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2 definitions found
 for All one
From The Collaborative International Dictionary of English v.0.48 :

  One \One\ (w[u^]n), a. [OE. one, on, an, AS. [=a]n; akin to D.
     een, OS. [=e]n, OFries. [=e]n, [=a]n, G. ein, Dan. een, Sw.
     en, Icel. einn, Goth. ains, W. un, Ir. & Gael. aon, L. unus,
     earlier oinos, oenos, Gr. o'i`nh the ace on dice; cf. Skr.
     [=e]ka. The same word as the indefinite article a, an. [root]
     299. Cf. 2d A, 1st An, Alone, Anon, Any, None,
     Nonce, Only, Onion, Unit.]
     1. Being a single unit, or entire being or thing, and no
        more; not multifold; single; individual.
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              The dream of Pharaoh is one.          --Gen. xli.
                                                    25.
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              O that we now had here
              But one ten thousand of those men in England.
                                                    --Shak.
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     2. Denoting a person or thing conceived or spoken of
        indefinitely; a certain. "I am the sister of one Claudio"
        [--Shak.], that is, of a certain man named Claudio.
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     3. Pointing out a contrast, or denoting a particular thing or
        person different from some other specified; -- used as a
        correlative adjective, with or without the.
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              From the one side of heaven unto the other. --Deut.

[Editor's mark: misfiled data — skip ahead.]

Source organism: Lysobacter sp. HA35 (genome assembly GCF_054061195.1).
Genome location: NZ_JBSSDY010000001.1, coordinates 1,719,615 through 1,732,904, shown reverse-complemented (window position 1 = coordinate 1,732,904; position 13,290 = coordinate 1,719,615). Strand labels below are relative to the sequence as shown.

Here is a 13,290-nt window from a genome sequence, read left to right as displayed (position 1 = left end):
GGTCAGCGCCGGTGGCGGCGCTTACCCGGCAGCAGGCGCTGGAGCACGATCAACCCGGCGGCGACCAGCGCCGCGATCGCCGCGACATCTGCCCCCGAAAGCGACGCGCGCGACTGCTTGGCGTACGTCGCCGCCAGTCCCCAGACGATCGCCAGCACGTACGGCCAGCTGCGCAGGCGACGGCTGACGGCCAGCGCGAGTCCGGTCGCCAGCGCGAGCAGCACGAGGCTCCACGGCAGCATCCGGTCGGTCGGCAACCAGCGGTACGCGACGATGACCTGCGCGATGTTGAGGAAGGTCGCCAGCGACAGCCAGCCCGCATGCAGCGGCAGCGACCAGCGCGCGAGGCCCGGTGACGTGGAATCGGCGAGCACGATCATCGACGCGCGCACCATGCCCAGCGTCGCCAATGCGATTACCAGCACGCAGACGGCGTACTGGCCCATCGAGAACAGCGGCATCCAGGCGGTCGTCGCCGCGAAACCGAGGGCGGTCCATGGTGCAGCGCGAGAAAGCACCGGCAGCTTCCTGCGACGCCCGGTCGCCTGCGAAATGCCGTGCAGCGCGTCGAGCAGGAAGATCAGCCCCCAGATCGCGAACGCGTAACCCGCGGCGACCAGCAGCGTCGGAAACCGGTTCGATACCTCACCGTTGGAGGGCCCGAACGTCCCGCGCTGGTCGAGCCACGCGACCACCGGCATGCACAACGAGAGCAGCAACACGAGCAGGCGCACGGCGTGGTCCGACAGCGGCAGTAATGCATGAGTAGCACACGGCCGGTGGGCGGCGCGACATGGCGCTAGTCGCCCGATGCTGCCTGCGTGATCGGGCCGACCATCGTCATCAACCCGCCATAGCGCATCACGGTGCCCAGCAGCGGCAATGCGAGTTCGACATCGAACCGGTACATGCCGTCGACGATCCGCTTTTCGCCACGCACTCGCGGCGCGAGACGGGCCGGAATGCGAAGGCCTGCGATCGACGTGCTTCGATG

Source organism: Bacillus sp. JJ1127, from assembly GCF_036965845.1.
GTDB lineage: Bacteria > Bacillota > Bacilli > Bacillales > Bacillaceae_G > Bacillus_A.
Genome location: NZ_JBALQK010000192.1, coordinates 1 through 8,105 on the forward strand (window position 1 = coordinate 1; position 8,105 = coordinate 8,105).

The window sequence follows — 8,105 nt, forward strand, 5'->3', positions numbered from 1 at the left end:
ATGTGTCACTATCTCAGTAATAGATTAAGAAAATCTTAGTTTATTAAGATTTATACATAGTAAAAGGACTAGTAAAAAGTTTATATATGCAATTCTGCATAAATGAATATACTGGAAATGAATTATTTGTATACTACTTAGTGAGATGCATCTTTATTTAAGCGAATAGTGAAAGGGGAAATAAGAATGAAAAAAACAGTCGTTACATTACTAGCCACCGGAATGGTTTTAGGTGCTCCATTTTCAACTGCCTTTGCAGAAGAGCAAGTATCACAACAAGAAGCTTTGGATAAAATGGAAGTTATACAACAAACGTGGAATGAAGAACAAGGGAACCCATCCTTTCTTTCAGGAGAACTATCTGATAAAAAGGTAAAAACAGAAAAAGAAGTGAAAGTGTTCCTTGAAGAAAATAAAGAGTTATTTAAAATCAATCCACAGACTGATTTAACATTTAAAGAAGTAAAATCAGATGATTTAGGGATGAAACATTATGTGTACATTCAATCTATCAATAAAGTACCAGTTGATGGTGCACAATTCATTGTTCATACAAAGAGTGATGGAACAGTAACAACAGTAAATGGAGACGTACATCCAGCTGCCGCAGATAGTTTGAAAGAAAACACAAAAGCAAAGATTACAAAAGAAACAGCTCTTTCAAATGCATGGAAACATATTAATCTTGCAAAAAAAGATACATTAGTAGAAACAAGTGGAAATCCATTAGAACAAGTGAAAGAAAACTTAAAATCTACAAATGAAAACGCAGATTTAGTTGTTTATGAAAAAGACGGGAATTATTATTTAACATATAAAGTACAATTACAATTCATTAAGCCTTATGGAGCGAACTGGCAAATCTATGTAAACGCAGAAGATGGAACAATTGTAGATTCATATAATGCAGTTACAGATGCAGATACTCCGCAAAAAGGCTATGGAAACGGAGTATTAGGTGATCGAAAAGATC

iv. 32.
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     4. Closely bound together; undivided; united; constituting a
        whole.
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              The church is therefore one, though the members may
              be many.                              --Bp. Pearson
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     5. Single in kind; the same; a common.
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              One plague was on you all, and on your lords. --1
                                                    Sam. vi. 4.
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     6. Single; unmarried. [Obs.]
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              Men may counsel a woman to be one.    --Chaucer.
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     Note: One is often used in forming compound words, the
           meaning of which is obvious; as, one-armed, one-celled,
           one-eyed, one-handed, one-hearted, one-horned,
           one-idead, one-leaved, one-masted, one-ribbed,
           one-story, one-syllable, one-stringed, one-winged, etc.
           [1913 Webster]
  
     All one, of the same or equal nature, or consequence; all
        the same; as, he says that it is all one what course you
        take. --Shak.
  
     One day.
        (a) On a certain day, not definitely specified, referring
            to time past.
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                  One day when Phoebe fair,